Actually, a consensus report was published by the ADA in May of 2019, and that really was their conclusion.
“Though it might simplify messaging, a 'one-size-fits-all' eating plan is not evident for the prevention or management of diabetes, and it is an unrealistic expectation given the broad spectrum of people affected by diabetes and prediabetes, their cultural backgrounds, personal preferences, co-occurring conditions (often referred to as comorbidities), and socioeconomic settings in which they live.” (...
How was dinner last night?
Did you slave over a hot stove for hours putting together a masterpiece that a Michelin starred chef would be proud of?
Or, did you get home from work or soccer practice, open the refrigerator and think, “What would be quick and easy?”
It’s okay if it’s the second one. We can’t all be Wolfgang Puck - oh wait, he does frozen pizza and take out, too.
I mean it could be okay if you did something frozen or take out (probably not pizza, even with the veggies), but it just depends.
We are a world of very busy people. Decades of innovation have made life so much easier, but in some respects, not better - at all.
Yes, I know - running water, indoor toilets, refrigerators with ice makers, vacuum cleaners, a car in every driveway, cable TV, computers in every home, (heck, computers in every pocket)...all good.
But innovations to the food we eat - not so good. I’m talking about processed food. It’s convenient,...
As a child they were what you had to finish before you could leave the table. Or get dessert - which was, of course, much more motivating.
Those last few broccoli florets or brussel sprouts staring up at you.
Your mom insisting that they are just what you need to make you big and strong.
But are all veggies healthy?
I’m not talking about organic vs. non-organic because that’s a whole other conversation. But are some veggies inherently less healthy than others?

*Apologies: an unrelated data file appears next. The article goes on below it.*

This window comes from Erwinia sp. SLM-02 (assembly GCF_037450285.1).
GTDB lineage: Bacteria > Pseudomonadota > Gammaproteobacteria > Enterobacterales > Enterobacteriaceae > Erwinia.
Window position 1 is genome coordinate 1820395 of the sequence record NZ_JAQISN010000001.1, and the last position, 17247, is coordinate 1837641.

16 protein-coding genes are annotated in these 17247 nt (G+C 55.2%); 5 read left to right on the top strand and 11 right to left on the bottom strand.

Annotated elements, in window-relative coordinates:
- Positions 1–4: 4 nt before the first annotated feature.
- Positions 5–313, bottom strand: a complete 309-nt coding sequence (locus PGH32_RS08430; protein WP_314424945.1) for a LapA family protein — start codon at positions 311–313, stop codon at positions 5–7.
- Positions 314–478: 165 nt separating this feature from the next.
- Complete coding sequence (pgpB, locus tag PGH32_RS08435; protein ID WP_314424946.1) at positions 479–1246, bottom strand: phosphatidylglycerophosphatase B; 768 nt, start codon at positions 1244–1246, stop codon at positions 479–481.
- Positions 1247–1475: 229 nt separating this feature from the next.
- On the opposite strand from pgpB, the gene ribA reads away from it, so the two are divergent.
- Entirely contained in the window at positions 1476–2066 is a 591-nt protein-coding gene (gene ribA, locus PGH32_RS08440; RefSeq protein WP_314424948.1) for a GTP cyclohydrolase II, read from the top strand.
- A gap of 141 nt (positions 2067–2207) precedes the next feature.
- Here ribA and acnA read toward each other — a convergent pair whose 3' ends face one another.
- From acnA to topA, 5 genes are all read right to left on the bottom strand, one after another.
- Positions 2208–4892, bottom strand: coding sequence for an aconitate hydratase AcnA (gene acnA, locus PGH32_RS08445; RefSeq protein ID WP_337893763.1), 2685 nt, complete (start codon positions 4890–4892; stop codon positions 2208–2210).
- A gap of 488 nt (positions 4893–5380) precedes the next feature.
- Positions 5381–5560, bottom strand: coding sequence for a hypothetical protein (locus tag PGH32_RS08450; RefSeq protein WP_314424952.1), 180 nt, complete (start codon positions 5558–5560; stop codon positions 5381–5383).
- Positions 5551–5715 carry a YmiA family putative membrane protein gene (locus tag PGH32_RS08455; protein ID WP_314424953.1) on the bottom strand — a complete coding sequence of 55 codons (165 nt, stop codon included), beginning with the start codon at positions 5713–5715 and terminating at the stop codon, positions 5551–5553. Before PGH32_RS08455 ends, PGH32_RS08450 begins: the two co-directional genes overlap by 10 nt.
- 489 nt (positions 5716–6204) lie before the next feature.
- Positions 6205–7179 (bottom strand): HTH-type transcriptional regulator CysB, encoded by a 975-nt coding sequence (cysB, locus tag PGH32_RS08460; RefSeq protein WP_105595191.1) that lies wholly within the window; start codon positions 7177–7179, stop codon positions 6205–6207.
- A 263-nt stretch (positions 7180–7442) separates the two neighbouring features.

It depends. On you.
You see, our metabolisms don’t all work the same as we age. That’s fairly evident by the different metabolic diseases we contract including obesity and diabetes.
Vegetables can be categorized in a variety of ways, but for our purposes an easy and useful one is as follows:
Were you shocked the last time you visited your doctor?
I mean, you don’t have any kind of x-ray vision into your blood to know what’s going on in there.
So maybe you had a surprise or two with your lab results. You are not alone.
If one of those surprises was an elevated blood sugar, then you can join millions of other clueless compadres. In fact, about 1 in 4 people living with diabetes today have no idea they have it. And when you are talking about pre-diabetes, that number is only 1 in 10. So yep, plenty of other people have some raised eyebrows when they get that phone call about their labs.
How did this happen to YOU?
Type 2 Diabetes does sneak up on you. I’m saying “type 2” because that is by far the most common. The other kind, type 1, is an autoimmune disease that destroys the cells that make the hormone insulin which controls your blood sugar. You most likely have type 2. So how did that happen?